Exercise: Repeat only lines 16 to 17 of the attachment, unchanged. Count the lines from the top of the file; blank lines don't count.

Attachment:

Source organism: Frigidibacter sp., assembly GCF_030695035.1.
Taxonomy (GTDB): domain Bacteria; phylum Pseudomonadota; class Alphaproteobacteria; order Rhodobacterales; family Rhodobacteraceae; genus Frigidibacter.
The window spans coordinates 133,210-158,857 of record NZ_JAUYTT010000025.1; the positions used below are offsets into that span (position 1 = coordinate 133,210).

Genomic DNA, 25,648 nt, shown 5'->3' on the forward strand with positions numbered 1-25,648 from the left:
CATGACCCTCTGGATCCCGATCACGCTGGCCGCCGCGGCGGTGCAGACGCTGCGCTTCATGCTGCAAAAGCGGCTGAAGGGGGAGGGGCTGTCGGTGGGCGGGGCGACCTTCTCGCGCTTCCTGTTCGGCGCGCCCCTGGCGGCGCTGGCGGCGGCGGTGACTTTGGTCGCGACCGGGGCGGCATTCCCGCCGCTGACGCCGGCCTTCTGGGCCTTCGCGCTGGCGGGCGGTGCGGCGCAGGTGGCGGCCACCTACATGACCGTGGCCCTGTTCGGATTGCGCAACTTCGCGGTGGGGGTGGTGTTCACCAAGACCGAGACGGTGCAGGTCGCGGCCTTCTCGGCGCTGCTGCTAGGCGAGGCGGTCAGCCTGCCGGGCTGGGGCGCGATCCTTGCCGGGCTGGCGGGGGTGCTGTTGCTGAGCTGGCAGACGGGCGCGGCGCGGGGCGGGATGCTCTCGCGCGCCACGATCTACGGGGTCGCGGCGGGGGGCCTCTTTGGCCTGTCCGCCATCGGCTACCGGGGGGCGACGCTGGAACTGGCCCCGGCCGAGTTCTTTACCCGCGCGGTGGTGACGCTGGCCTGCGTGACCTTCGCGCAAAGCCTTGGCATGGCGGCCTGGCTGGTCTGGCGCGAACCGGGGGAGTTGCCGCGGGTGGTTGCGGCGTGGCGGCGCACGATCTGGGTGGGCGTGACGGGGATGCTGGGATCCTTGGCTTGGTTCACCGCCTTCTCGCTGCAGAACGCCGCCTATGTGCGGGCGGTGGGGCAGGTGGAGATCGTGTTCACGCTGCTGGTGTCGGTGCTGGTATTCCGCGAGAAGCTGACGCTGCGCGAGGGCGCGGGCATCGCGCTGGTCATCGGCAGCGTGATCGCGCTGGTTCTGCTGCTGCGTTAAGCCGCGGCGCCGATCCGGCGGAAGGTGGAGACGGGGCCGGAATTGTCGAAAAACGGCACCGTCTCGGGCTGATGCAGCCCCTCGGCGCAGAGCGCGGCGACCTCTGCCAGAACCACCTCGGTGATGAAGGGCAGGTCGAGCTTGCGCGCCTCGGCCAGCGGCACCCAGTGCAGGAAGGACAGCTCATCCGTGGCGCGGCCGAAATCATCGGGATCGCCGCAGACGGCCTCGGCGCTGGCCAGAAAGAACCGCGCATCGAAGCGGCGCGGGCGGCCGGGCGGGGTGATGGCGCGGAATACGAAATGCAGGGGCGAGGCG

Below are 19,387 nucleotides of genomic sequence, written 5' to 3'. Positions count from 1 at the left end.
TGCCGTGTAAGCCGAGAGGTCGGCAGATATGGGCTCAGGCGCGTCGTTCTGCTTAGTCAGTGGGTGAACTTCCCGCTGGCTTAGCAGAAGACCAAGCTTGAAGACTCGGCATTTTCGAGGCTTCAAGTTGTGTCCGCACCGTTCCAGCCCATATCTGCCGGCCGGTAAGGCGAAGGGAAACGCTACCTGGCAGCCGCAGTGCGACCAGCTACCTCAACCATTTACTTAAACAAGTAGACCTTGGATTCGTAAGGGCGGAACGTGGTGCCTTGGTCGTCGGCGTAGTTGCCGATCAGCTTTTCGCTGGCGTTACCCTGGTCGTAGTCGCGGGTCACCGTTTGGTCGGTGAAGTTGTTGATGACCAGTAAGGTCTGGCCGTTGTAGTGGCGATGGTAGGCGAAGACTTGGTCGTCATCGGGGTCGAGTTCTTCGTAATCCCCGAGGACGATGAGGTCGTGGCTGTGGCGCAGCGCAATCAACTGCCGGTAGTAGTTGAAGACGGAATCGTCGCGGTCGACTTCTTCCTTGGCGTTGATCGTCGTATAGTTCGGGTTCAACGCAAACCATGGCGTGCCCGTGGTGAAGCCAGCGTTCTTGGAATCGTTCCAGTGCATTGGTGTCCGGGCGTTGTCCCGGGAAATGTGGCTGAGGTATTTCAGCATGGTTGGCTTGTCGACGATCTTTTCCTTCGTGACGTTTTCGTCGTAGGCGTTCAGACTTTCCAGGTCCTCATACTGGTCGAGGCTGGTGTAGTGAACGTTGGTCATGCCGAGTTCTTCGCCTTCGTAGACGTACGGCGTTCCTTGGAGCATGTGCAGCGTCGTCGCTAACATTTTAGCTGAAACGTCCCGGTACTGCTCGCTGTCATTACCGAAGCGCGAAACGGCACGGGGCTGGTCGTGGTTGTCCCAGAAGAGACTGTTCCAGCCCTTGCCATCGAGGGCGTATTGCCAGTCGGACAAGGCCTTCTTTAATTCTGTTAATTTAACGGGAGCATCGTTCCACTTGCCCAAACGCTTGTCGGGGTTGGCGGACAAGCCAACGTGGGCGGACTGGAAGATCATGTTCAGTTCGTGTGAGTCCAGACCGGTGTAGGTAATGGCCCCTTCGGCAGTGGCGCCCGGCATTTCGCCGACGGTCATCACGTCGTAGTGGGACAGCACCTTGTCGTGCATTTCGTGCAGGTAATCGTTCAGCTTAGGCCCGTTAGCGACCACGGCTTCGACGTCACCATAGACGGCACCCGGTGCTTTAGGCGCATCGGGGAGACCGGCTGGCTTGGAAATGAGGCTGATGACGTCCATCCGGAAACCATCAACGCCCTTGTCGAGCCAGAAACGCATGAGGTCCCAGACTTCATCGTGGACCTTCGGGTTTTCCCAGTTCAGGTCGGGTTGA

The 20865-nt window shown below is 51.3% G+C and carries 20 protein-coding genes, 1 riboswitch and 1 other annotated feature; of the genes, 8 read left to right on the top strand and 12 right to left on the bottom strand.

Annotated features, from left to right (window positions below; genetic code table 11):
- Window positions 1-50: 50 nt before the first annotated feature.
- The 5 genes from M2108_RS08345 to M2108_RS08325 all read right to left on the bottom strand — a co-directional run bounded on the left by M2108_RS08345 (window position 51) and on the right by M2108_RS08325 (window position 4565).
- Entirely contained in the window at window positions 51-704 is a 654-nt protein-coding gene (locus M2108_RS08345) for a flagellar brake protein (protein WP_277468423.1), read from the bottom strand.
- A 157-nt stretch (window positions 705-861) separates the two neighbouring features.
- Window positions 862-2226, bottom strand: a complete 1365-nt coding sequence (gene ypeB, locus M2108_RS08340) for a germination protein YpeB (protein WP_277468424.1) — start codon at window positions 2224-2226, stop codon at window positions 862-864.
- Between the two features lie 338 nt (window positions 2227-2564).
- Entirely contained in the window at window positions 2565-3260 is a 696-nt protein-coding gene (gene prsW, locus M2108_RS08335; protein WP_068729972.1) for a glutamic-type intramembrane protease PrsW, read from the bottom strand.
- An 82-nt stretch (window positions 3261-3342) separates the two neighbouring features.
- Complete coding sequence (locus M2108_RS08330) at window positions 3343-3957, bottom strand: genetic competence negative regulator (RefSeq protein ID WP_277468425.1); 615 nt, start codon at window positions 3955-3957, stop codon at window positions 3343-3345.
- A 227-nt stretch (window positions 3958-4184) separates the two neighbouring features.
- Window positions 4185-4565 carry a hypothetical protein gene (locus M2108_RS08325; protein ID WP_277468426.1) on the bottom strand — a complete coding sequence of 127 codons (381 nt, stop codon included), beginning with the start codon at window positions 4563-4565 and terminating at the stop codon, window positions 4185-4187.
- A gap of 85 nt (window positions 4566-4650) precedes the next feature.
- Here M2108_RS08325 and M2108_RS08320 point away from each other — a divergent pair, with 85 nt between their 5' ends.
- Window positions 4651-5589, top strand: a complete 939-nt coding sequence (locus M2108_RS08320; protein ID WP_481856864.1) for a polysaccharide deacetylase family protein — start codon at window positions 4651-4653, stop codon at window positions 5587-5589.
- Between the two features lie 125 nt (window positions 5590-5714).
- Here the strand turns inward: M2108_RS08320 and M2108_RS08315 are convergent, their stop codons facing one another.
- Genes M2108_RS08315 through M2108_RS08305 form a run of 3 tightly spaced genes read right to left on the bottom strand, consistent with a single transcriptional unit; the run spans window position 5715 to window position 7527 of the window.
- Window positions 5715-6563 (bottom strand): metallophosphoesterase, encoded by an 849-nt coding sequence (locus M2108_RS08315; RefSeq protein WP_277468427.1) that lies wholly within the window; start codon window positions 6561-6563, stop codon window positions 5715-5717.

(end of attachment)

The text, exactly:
- Entirely contained in the window at window positions 2565-3260 is a 696-nt protein-coding gene (gene prsW, locus M2108_RS08335; protein WP_068729972.1) for a glutamic-type intramembrane protease PrsW, read from the bottom strand.
- An 82-nt stretch (window positions 3261-3342) separates the two neighbouring features.